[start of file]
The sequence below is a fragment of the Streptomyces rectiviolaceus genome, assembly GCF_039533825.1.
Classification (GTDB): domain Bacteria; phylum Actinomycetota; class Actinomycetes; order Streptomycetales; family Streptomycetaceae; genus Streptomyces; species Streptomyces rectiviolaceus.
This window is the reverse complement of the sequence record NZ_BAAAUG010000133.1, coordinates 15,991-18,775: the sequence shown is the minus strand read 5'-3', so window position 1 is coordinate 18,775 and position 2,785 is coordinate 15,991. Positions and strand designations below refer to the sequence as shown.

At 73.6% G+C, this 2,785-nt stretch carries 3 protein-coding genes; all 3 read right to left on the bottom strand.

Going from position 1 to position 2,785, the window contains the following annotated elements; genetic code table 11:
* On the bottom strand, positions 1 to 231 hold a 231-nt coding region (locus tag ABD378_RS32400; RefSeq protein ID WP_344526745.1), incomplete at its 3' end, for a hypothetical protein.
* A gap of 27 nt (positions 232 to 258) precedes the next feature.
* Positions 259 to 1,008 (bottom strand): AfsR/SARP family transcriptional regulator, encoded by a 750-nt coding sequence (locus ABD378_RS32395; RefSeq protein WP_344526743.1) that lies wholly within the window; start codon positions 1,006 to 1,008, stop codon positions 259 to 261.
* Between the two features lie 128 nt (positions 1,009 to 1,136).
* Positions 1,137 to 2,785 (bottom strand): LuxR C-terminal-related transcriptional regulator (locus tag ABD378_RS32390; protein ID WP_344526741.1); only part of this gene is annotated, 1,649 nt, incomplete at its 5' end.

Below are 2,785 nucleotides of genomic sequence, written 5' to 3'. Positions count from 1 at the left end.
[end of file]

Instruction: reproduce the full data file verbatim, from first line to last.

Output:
The sequence below is a fragment of the Streptomyces rectiviolaceus genome, assembly GCF_039533825.1.
Classification (GTDB): domain Bacteria; phylum Actinomycetota; class Actinomycetes; order Streptomycetales; family Streptomycetaceae; genus Streptomyces; species Streptomyces rectiviolaceus.
This window is the reverse complement of the sequence record NZ_BAAAUG010000133.1, coordinates 15,991-18,775: the sequence shown is the minus strand read 5'-3', so window position 1 is coordinate 18,775 and position 2,785 is coordinate 15,991. Positions and strand designations below refer to the sequence as shown.

At 73.6% G+C, this 2,785-nt stretch carries 3 protein-coding genes; all 3 read right to left on the bottom strand.

Going from position 1 to position 2,785, the window contains the following annotated elements; genetic code table 11:
* On the bottom strand, positions 1 to 231 hold a 231-nt coding region (locus tag ABD378_RS32400; RefSeq protein ID WP_344526745.1), incomplete at its 3' end, for a hypothetical protein.
* A gap of 27 nt (positions 232 to 258) precedes the next feature.
* Positions 259 to 1,008 (bottom strand): AfsR/SARP family transcriptional regulator, encoded by a 750-nt coding sequence (locus ABD378_RS32395; RefSeq protein WP_344526743.1) that lies wholly within the window; start codon positions 1,006 to 1,008, stop codon positions 259 to 261.
* Between the two features lie 128 nt (positions 1,009 to 1,136).
* Positions 1,137 to 2,785 (bottom strand): LuxR C-terminal-related transcriptional regulator (locus tag ABD378_RS32390; protein ID WP_344526741.1); only part of this gene is annotated, 1,649 nt, incomplete at its 5' end.

Below are 2,785 nucleotides of genomic sequence, written 5' to 3'. Positions count from 1 at the left end.